Georgia schools fail to comply with state voting laws

At 17 ½ years of age, you can register to vote. Voting, however, is not always a top priority among young people’s desires and responsibilities, despite it being a necessary component of civic life, especially with the recent tumultuous political climate regarding gun legislation. Is this a wake-up call for all Americans to support the right to vote?

Georgia does, in fact, have a code in place for registration of voters. Georgia Code (O.C.G.A. 21-2-215) highlights the laws in place, but some question whether the code of law is being followed, and others don’t even know it exists.

Mayor Teresa Tomlinson, mayor of Columbus, the second largest city of Georgia, stated on an MSNBC interview on Mar. 24 at the March for Our Lives in DC that even she “had just learned that all high schools and colleges, public and private, have to provide a facility to register kids to vote.” Joy Reid, interviewer, followed up with a comment, “That is the biggest fear of the NRA.”

In a red state like Georgia, the youth question whether their voice and position are being represented.

“I think the problem is that a lot of young people either don’t feel like their voices matter or they aren’t given the right information about how easy and accessible voting/registering to vote is,” senior Nina Stern said. “That definitely needs to be publicized, and frequent voter registration drives are a start, but young people also just have to recognize that voting is their voice in their government and it matters.”

Section G of the state code says these schools are located for the purpose of receiving voter registration applications from those qualified applicants who are enrolled students. These applicants do not necessarily have to be residents of that county.

Schools must provide “reasonable” and “convenient procedures” for these young people to register, along with inviting other deputy registrars to conduct voter registration.

Many people ask me how they can get students registered to vote through their schools, and I let them know of the Act for [those people] who have never heard of the provision.” Janet Kishbaugh, one of the founders of Public Education Matters, said. “We need to get this law publicized and start holding school districts’ feet to the fire.”

Grady had a voting drive on Mar. 6, registering 55 students plus two faculty members. Not only Grady, but all APS schools have scheduled voting drives. Sarah Zaslaw and Becky Fite, Grady parents, helped organize the March voting drive, as well as the drive on Thursday, April 12th. These drives were under the supervision of voter registration organizations, the New Georgia Project and the Georgia Coalition for the People’s’ Agenda.

Often times, private schools are considered an entity on their own. Saige Haynes from Westminster confirmed that there are no voting drives at her school and just one history teacher offers to register students to vote but most students aren’t even aware of that opportunity.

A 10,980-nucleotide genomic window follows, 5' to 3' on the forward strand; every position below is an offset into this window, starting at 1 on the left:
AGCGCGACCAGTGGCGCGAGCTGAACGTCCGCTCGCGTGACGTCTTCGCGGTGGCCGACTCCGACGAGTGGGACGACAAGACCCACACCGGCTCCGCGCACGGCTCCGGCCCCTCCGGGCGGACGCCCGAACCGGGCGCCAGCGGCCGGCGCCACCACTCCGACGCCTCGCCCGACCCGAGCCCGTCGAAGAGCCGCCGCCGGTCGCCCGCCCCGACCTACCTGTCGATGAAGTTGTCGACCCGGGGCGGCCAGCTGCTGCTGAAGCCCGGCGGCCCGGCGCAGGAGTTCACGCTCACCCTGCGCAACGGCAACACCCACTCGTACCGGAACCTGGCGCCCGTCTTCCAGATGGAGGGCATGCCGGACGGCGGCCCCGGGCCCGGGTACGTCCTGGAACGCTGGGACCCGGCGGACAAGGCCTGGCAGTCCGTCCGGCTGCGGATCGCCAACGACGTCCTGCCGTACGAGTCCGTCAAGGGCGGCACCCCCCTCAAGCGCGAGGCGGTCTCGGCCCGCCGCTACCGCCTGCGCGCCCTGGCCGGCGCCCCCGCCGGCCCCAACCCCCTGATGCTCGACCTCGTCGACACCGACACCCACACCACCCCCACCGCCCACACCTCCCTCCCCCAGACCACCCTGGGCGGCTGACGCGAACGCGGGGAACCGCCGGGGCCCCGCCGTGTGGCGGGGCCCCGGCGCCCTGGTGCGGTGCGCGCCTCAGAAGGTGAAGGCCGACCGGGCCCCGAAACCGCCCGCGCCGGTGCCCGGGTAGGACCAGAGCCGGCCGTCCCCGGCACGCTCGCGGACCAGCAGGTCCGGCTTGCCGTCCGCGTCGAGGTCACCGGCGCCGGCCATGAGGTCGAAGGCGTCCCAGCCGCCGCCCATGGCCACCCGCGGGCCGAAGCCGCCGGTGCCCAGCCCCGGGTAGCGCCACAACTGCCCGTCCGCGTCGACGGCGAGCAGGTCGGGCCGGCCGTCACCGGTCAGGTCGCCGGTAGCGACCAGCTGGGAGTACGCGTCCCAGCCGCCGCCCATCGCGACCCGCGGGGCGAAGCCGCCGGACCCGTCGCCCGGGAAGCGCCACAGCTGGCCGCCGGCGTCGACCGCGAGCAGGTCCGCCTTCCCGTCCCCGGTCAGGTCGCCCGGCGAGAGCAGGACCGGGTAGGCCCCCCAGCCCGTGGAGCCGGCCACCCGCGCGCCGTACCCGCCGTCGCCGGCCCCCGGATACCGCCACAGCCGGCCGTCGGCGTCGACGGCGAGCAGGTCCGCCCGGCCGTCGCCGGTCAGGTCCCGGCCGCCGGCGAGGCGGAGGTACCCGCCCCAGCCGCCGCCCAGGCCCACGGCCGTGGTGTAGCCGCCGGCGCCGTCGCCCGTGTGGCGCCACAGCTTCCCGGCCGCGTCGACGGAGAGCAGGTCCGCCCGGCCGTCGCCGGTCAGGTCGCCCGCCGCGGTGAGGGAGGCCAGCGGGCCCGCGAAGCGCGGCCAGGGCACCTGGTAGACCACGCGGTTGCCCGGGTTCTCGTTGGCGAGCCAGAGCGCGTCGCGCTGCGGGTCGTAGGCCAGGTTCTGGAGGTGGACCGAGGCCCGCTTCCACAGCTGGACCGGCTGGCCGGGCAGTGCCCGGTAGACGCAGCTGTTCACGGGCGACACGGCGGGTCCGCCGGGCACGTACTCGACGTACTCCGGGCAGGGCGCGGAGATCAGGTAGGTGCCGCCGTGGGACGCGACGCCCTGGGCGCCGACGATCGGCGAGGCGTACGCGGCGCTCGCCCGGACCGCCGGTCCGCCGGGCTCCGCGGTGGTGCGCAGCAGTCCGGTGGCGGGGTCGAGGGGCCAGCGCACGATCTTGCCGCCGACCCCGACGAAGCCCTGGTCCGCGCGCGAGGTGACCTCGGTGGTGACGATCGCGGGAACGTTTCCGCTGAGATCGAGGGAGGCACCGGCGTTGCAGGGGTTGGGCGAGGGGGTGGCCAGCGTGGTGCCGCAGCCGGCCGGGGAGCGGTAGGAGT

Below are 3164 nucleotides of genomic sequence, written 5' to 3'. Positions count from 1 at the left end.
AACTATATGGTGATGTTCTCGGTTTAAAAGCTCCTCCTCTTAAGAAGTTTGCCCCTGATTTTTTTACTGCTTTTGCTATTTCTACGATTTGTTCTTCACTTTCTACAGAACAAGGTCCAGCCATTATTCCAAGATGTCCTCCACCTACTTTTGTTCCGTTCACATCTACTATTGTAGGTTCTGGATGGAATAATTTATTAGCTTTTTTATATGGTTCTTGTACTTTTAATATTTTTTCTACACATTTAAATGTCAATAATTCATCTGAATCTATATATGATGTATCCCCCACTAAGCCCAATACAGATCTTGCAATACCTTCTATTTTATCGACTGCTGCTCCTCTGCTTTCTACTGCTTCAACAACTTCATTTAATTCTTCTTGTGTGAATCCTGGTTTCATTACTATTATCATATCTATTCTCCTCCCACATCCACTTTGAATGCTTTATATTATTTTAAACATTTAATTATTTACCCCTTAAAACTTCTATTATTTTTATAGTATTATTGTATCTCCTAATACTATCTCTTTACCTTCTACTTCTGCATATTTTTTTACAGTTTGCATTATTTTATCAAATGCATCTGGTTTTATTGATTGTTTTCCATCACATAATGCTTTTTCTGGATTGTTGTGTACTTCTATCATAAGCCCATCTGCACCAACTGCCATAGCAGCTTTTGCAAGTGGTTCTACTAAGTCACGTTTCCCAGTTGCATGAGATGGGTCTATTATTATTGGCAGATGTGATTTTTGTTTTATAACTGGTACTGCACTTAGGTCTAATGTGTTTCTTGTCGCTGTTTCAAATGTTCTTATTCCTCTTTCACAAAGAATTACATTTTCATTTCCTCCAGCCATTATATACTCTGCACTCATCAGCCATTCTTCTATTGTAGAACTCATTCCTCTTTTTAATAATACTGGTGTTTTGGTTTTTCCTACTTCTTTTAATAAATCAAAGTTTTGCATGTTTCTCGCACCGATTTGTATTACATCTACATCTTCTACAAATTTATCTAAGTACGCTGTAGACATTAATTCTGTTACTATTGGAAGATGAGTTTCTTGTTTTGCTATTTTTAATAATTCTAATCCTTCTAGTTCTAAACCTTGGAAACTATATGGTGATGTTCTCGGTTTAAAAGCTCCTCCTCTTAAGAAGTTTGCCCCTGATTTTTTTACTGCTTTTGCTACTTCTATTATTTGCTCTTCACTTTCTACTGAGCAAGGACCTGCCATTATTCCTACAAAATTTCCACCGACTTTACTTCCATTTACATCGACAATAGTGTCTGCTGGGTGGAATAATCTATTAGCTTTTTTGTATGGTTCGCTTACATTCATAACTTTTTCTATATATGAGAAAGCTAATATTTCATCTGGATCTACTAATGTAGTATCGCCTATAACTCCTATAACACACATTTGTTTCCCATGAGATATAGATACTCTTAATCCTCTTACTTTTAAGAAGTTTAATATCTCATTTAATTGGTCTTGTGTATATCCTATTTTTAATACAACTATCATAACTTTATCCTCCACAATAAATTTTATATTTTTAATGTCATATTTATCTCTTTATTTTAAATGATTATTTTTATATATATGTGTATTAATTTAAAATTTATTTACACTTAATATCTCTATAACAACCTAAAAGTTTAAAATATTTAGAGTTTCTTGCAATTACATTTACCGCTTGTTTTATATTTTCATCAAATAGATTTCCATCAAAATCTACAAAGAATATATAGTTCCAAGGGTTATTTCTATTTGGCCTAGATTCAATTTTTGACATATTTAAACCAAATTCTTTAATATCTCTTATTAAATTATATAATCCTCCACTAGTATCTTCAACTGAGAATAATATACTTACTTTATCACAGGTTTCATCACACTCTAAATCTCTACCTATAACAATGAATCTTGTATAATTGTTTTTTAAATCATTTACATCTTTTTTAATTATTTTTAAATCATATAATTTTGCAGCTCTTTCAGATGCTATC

Some history, enacted in 1995, the provision was most likely originally implemented in response to the Voting Rights Act Amendments of 1982 and ‘92, which prohibited the violation of voting rights by any practices. The statute was just recently revised in 2016.

It’s compulsory; it’s mandatory; it’s a shall; it’s not a maybe do it if you feel like it,” attorney and parent of Grady alumni Anne McGlamry said.

Helen Butler, Executive Director at Georgia Coalition for the People’s Agenda, registered students at Charles Drew High School and Riverdale High School (Clayton County) as they walked out on March 14.

“Elected officials look at who is voting and that’s who they cater to. That is why the NRA is so popular,” said Butler. “You, as students, are doing a great thing to change it is so good to see all the young people taking that step but the next best step is to register to vote and to elect people who will do the things you want them to do.”

According to FairVote, a non-profit organization that advocates for electoral reform, states “Studies show youth will vote if asked to do so—this policy increases youth engagement in the political process by creating an ethos of participation from a younger age. Once a person votes, that person is likely to vote again.” This reinforces not only how rewarding getting young people to vote is but also how it can create a chain of progress moving forward.

When interviewing Chris Harvey from the Secretary of State’s office, he explained that he had no reason to believe Georgia schools were not complying because there had been no complaints.

“Who’s supposed to complain-the students who do not even know it exists? State laws are not to be enforced only if citizens complain,” McGlamry said. “The fact is young people scare these politicians.”

Schools are a great outlet and venue in encouraging engagement in politics, elections and public office. It will take a united effort, including and involving the young people, to turn voter participation around.

“We try to educate people that it’s important to be engaged in the process to make a difference,” Butler said.

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